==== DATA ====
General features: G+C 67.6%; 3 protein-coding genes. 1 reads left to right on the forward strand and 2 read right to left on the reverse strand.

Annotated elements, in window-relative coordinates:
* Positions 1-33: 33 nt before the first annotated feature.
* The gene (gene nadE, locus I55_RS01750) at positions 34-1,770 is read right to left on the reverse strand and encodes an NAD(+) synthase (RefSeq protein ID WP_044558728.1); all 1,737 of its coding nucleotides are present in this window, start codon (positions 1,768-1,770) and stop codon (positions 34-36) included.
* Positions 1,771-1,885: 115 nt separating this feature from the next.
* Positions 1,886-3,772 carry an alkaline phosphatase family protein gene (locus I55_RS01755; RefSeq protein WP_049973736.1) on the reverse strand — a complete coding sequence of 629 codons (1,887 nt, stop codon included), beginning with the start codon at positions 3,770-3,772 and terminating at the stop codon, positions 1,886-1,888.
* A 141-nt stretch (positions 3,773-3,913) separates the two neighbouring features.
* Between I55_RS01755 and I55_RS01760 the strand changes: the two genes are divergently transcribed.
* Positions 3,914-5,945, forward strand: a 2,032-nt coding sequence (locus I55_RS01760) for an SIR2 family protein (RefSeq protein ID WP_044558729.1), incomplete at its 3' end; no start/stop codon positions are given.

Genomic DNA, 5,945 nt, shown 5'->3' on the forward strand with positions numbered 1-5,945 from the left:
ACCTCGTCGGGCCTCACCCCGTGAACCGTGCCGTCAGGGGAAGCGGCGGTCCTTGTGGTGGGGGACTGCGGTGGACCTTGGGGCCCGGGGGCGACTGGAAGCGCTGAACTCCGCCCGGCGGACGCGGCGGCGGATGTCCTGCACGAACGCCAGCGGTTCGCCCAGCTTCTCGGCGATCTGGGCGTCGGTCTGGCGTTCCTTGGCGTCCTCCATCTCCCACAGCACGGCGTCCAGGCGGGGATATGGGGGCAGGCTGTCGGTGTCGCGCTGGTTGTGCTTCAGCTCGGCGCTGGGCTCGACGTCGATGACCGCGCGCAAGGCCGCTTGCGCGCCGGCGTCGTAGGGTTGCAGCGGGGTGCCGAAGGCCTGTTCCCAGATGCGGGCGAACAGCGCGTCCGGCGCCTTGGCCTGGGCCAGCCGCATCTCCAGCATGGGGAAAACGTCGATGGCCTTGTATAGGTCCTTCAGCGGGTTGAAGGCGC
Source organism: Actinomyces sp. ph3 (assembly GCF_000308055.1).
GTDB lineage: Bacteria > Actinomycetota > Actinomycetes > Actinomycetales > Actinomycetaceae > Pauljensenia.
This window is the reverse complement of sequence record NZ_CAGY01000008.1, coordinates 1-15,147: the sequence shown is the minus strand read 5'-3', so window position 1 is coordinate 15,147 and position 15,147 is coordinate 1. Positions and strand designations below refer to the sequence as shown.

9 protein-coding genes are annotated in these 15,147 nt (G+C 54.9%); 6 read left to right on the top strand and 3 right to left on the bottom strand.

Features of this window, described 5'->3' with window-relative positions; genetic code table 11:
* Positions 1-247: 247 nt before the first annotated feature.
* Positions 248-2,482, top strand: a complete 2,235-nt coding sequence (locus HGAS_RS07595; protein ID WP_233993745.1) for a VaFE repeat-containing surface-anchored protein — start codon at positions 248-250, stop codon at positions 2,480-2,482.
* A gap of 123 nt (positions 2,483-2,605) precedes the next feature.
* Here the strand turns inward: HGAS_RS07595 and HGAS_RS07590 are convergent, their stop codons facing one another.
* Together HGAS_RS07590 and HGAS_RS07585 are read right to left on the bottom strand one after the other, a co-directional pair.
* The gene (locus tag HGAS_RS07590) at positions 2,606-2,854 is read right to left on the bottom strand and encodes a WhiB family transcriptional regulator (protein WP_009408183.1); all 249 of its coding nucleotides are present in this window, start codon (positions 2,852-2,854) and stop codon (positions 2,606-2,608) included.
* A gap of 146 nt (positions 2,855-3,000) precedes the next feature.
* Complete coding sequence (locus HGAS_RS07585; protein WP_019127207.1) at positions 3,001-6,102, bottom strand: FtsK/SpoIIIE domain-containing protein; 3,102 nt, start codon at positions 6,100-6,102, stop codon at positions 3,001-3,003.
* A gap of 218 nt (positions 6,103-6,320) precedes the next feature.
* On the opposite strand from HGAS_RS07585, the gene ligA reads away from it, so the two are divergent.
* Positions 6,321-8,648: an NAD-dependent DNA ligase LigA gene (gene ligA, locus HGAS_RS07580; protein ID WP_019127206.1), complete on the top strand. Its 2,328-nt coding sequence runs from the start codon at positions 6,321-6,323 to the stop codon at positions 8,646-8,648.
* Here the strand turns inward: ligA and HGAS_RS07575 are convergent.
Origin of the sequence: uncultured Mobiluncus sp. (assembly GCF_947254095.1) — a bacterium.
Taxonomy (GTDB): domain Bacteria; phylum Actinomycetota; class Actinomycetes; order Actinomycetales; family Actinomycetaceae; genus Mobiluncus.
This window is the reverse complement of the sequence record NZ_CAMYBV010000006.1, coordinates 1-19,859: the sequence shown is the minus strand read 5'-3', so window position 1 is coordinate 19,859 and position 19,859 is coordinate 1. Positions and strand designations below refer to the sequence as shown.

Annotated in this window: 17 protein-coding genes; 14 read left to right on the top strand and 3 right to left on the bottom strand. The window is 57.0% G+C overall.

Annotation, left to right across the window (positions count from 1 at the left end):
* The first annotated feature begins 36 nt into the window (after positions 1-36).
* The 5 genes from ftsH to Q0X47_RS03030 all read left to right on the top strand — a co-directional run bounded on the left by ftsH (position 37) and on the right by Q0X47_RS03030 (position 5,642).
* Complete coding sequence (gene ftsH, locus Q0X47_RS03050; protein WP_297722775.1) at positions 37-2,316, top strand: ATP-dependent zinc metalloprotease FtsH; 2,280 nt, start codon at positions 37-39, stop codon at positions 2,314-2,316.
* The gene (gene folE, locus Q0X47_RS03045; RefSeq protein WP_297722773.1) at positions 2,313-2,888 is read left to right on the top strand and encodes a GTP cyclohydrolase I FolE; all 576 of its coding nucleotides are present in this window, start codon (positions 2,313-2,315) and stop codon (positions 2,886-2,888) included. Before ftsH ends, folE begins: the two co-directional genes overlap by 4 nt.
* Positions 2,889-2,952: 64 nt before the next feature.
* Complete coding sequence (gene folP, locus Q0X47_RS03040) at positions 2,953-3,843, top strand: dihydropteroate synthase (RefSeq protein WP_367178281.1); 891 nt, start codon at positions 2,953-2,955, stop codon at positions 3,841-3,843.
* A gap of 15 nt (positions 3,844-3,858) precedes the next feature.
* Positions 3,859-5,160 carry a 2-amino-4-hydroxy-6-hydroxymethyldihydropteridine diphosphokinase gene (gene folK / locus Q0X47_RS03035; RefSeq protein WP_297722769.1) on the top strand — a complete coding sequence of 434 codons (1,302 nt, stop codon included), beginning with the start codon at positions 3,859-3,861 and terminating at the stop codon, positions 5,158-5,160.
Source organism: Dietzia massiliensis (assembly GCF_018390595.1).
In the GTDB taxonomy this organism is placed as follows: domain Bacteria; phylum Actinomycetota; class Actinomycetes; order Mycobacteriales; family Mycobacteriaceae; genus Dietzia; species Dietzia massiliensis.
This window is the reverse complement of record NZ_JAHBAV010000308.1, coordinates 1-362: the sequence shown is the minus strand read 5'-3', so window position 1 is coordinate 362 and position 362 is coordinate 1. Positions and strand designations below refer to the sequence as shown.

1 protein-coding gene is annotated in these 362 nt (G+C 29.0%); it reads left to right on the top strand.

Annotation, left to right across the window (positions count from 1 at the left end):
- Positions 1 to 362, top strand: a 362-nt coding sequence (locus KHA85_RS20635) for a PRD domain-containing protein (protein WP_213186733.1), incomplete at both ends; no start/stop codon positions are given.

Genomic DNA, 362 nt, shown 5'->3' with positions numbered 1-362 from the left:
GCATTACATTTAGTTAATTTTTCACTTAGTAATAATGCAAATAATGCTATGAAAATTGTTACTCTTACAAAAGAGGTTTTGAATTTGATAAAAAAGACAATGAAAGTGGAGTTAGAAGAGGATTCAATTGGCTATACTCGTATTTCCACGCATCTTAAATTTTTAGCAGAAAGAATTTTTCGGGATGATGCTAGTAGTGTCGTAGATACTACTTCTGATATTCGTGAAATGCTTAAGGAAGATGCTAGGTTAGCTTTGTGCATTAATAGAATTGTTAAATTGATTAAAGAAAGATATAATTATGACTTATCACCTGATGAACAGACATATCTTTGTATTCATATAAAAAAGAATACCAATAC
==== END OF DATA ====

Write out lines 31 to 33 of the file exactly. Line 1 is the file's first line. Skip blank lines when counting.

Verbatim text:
This window is the reverse complement of the sequence record NZ_CAMYBV010000006.1, coordinates 1-19,859: the sequence shown is the minus strand read 5'-3', so window position 1 is coordinate 19,859 and position 19,859 is coordinate 1. Positions and strand designations below refer to the sequence as shown.

Annotated in this window: 17 protein-coding genes; 14 read left to right on the top strand and 3 right to left on the bottom strand. The window is 57.0% G+C overall.

Annotation, left to right across the window (positions count from 1 at the left end):